Or, maybe not.
Sometimes, when I read posts here, I think, “us, too” or, “I so relate”, or, at the very least, “I can understand that.” But, at other times, I wonder:
Does my son really have SPD? He doesn’t respond much to many of the traditional treatments, such the brushing protocol. He can survive days when I neglect his sensory diet. We get reprieves from meltdowns, sensory overload and other tell-tale SPD signs and symptoms, which I don’t hear many others speak of much. In fact, at times our experiences with our son seem mild, even negligible, in comparison to those faced by others here at the SPDBN. Maybe I just have a unique boy that I jumped too soon to slap letters onto.
And so it is, I spiral into a place of feeling alone instead of united. I struggle with the ominous questions: Behavior or SPD? Both? Something entirely different or something in addition? I wonder if I have been imagining things for years on end, misinterpreting signs and symptoms, labeling with letters that don’t fit… I feel badly that I may have bandwagoned or guilty that I have allowed myself to see “wrong” in my son instead of simply blessings and grace…
At such times, I rally myself to stop DOing everything – OT, Behavior Therapy, Feeding Therapy, rounds of dx appointments, reading, researching, sharing and searching – and to just BE the best mom I can be to my “unique” boy and his siblings, forgetting all labels, neglecting all support systems and simply hunkering down to get through inevitable meltdowns, overload or quirkiness some days so I can better savor blessed “normalcy” on others without all this, well, lonely wondering.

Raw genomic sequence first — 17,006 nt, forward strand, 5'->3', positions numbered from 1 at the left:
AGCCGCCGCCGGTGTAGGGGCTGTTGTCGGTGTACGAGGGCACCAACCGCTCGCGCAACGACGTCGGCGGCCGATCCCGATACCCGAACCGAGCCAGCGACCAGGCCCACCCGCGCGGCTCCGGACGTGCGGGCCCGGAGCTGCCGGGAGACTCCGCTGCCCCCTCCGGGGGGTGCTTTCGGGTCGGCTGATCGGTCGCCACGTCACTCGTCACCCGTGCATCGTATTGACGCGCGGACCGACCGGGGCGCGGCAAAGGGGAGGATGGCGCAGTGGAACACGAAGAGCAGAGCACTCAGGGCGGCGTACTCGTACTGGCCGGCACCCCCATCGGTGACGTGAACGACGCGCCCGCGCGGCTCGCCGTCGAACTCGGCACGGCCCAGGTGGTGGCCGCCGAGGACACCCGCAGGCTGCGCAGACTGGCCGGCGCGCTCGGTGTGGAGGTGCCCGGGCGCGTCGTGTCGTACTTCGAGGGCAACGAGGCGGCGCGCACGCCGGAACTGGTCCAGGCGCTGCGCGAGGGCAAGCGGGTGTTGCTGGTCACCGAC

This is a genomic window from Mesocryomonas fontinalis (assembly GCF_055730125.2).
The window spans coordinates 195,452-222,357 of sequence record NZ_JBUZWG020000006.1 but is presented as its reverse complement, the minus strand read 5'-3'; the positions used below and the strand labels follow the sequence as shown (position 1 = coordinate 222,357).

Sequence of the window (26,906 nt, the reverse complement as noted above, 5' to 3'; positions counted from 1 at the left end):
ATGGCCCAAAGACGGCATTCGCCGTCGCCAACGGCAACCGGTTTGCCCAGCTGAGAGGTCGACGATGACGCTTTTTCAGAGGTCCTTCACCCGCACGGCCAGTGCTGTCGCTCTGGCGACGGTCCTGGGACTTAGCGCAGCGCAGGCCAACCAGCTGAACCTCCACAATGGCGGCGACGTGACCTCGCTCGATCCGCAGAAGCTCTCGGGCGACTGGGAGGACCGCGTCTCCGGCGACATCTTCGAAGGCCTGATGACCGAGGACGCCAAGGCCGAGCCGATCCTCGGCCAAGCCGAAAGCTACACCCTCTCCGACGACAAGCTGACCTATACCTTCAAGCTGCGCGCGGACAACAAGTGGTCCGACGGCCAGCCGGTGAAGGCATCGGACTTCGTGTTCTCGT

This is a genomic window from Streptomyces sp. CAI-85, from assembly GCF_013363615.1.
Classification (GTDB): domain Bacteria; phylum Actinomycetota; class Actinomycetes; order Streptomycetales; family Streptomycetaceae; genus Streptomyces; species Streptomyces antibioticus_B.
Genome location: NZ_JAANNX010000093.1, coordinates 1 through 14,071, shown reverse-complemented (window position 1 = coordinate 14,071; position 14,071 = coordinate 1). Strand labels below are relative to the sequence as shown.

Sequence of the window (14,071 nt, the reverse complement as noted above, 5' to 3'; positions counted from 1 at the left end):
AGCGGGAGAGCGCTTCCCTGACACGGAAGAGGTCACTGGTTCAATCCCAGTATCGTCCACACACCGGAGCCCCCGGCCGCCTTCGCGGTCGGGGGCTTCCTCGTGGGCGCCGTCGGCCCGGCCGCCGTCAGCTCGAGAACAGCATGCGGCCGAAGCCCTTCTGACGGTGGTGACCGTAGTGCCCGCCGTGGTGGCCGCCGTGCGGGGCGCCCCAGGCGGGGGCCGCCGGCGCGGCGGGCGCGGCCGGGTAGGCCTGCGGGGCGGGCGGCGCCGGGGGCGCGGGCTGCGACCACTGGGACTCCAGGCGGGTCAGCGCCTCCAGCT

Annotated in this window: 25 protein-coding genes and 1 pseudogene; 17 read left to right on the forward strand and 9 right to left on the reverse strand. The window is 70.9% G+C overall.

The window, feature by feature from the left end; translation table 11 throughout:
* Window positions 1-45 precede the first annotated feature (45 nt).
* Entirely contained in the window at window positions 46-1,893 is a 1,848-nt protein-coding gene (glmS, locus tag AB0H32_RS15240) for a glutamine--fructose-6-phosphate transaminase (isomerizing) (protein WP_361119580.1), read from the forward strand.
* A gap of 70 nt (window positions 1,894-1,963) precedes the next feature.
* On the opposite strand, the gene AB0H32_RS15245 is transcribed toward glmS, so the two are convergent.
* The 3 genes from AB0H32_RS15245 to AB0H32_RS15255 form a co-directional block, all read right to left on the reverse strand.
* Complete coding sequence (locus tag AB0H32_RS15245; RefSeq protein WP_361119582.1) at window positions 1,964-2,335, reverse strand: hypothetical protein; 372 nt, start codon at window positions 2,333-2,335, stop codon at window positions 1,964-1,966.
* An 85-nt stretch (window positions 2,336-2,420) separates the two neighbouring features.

And, then, I read something, witness something, feel something or simply hear a whisper in my Mama Soul that says:
You aren’t alone and you need to share. You need to be there for your boy, to advocate for him, to listen to others who have children somewhat like, to offer support and be supported, to recognize that every child – SPD or not – is unique and every situation is, too, some to a greater degree than others. Moreover, you are called to DO and to BE. Move on, Mama. Do what you need to do, what you can with what you have, right now, even if it’s just questions. Be just who you are to exactly who your boy is with precisely who is sent to join you along the way, even if you do not understand much of any of it.
I listen to that voice. I am doing and being right now, right here, as I lay next to my child whose busy brain took literal hours to shut off into slumber and share with you this completed, albeit unpolished, post in which I thank each of you for sharing your journeys and own up to part of mine in the hopes that if there is another parent feeling alone out there tonight that you might realize you are not. Your child is with you. Other parents are with you. This SPD Network of folks is with you. I am with you.
I get it. I, too, know that sense of feeling alone, even when I am not.